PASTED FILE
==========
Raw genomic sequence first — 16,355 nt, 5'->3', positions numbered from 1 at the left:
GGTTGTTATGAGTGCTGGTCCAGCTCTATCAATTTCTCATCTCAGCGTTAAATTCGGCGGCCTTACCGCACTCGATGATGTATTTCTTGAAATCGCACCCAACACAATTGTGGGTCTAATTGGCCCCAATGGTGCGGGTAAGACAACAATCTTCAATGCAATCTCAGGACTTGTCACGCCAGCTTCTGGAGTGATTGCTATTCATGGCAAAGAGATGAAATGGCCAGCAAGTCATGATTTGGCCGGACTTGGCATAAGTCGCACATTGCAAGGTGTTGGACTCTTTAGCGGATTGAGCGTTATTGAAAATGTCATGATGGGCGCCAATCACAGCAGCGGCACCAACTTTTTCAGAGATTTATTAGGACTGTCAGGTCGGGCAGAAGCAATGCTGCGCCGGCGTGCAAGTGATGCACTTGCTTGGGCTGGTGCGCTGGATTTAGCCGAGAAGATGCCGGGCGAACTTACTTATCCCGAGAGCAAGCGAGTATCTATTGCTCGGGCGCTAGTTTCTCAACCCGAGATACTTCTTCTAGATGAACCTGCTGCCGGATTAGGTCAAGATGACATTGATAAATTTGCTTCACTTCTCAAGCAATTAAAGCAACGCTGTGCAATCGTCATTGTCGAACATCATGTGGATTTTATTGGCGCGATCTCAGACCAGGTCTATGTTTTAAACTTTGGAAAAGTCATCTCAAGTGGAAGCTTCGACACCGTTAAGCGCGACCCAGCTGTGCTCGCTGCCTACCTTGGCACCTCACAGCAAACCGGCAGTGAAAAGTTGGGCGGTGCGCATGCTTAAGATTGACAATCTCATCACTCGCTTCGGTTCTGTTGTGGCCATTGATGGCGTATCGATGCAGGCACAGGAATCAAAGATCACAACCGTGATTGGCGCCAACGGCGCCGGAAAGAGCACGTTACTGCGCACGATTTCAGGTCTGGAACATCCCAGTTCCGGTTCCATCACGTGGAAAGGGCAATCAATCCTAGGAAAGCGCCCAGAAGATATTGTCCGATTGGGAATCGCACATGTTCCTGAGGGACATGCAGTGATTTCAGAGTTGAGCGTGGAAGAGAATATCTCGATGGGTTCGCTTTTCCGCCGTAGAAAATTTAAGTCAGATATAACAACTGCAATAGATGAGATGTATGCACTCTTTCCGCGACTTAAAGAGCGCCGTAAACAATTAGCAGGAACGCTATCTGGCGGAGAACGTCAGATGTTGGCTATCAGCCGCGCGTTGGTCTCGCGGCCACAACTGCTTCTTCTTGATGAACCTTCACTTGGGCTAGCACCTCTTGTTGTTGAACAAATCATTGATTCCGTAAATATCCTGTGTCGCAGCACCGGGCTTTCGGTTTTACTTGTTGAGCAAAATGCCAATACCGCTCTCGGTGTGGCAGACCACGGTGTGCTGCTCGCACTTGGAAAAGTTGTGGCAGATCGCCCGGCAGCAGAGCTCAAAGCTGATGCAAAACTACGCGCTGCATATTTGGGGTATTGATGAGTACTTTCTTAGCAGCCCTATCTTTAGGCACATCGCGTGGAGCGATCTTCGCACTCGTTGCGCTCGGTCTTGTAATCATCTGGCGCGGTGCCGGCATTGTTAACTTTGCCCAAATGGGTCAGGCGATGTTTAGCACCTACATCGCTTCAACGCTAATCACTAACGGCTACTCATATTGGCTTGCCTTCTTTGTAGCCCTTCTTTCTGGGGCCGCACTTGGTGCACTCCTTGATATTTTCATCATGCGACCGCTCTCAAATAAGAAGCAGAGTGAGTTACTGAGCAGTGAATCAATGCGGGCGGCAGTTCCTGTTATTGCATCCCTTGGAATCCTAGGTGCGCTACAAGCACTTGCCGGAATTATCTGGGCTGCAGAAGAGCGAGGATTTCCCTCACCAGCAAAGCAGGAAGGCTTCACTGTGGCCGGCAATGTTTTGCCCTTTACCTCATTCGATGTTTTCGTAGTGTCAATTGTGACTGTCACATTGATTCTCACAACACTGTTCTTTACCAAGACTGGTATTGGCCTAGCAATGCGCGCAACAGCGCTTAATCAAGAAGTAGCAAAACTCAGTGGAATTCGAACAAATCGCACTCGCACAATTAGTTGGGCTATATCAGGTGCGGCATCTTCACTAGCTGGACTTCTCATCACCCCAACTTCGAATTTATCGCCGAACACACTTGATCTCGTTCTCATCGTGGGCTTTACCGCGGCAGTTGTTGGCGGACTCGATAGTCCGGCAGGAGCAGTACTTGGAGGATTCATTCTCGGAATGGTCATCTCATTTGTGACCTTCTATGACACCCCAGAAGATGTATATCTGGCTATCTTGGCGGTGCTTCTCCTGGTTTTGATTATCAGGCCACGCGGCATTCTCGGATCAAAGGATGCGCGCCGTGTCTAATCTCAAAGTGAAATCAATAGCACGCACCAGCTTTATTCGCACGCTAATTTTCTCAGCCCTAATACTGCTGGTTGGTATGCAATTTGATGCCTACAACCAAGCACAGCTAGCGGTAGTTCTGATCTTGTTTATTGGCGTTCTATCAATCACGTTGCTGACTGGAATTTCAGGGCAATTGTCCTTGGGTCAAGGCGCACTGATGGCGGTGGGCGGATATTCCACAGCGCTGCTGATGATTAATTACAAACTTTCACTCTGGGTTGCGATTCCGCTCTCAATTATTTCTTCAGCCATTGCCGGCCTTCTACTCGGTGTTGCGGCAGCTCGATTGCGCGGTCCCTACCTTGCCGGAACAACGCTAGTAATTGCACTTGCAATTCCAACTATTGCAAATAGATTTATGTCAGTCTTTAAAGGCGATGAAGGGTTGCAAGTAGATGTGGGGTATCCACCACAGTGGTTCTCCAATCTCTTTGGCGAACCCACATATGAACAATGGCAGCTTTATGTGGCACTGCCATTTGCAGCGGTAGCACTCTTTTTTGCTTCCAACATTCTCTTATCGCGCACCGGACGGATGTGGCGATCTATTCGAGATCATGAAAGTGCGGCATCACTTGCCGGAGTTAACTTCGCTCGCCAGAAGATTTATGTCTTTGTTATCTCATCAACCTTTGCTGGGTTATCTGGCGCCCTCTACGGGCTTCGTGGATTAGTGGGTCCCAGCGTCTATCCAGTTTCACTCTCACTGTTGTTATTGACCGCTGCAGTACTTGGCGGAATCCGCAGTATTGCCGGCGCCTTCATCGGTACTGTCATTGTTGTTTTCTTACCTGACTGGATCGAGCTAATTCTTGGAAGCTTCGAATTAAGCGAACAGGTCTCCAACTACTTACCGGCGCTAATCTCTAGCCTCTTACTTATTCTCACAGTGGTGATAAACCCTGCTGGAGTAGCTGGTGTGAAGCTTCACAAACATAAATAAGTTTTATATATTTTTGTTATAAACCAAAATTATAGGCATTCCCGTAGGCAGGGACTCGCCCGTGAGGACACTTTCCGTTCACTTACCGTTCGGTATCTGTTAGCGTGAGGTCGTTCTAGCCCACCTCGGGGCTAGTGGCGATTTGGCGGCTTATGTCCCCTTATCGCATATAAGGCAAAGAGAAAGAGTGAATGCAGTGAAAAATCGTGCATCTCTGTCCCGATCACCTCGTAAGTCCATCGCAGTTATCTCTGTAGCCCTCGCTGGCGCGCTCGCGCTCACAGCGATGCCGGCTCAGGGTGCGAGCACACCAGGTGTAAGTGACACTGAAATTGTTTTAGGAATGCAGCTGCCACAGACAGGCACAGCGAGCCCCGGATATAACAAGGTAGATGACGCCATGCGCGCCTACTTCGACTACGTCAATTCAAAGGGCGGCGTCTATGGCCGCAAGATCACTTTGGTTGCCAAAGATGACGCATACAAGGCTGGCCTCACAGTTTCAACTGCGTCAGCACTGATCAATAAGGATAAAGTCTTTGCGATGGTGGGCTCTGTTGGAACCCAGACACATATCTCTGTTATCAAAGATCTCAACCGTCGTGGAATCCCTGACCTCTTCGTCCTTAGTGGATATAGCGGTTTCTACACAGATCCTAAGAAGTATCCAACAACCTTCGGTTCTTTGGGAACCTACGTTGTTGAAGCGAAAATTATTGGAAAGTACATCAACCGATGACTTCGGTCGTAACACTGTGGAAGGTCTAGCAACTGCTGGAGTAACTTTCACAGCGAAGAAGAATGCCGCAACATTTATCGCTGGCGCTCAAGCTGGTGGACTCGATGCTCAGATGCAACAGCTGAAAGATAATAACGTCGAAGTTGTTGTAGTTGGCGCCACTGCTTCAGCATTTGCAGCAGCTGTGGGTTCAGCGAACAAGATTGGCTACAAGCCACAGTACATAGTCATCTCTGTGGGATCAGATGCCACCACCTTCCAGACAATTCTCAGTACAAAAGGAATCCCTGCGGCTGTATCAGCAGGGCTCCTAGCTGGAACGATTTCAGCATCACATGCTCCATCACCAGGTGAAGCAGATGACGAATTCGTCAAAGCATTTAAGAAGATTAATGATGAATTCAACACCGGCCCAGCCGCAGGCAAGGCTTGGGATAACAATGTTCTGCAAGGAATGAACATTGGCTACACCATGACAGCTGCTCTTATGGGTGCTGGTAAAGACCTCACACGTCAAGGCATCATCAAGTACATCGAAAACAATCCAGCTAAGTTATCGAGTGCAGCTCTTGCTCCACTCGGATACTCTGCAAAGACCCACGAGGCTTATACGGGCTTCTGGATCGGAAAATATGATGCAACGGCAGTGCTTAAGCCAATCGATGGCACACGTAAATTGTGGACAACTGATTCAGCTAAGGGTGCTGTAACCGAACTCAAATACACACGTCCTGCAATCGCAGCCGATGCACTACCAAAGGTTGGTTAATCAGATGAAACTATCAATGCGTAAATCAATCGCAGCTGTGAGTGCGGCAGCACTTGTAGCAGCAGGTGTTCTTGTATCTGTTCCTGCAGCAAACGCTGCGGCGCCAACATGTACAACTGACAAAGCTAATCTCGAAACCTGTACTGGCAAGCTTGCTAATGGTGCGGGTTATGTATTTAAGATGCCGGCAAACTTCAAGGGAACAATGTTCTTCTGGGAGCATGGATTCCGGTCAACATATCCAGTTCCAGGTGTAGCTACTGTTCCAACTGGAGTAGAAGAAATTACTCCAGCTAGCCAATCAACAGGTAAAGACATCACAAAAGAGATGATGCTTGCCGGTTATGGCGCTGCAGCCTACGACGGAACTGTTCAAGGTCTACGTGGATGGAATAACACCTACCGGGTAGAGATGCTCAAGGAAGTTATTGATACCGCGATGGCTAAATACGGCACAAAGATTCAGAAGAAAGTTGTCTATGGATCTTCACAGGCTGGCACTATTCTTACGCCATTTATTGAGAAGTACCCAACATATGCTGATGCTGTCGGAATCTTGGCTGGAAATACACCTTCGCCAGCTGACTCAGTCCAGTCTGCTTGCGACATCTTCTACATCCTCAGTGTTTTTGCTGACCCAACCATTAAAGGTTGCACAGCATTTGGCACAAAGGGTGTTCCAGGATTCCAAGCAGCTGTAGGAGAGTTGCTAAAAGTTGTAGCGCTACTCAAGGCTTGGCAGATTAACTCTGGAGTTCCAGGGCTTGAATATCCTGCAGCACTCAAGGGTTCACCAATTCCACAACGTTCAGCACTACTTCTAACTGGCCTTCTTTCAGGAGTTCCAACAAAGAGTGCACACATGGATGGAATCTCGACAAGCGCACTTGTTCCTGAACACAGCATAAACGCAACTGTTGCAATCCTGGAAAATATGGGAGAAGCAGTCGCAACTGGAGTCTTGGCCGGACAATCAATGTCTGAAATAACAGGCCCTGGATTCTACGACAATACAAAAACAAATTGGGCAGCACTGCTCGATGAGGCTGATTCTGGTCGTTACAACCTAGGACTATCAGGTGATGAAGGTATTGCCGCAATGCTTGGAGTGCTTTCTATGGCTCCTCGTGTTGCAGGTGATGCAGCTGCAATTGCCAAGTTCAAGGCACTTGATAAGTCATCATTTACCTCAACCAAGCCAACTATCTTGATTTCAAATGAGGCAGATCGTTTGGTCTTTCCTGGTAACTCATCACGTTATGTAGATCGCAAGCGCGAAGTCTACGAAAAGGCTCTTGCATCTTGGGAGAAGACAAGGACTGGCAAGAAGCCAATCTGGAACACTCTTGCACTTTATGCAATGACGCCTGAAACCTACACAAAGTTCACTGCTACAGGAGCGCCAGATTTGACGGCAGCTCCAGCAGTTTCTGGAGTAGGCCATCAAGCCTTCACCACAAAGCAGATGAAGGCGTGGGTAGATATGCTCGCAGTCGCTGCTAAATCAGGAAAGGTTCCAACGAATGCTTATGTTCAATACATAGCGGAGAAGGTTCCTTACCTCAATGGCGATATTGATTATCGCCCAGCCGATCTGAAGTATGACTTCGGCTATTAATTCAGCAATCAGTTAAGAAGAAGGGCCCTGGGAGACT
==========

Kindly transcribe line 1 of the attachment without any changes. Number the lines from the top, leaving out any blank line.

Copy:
Raw genomic sequence first — 16,355 nt, 5'->3', positions numbered from 1 at the left: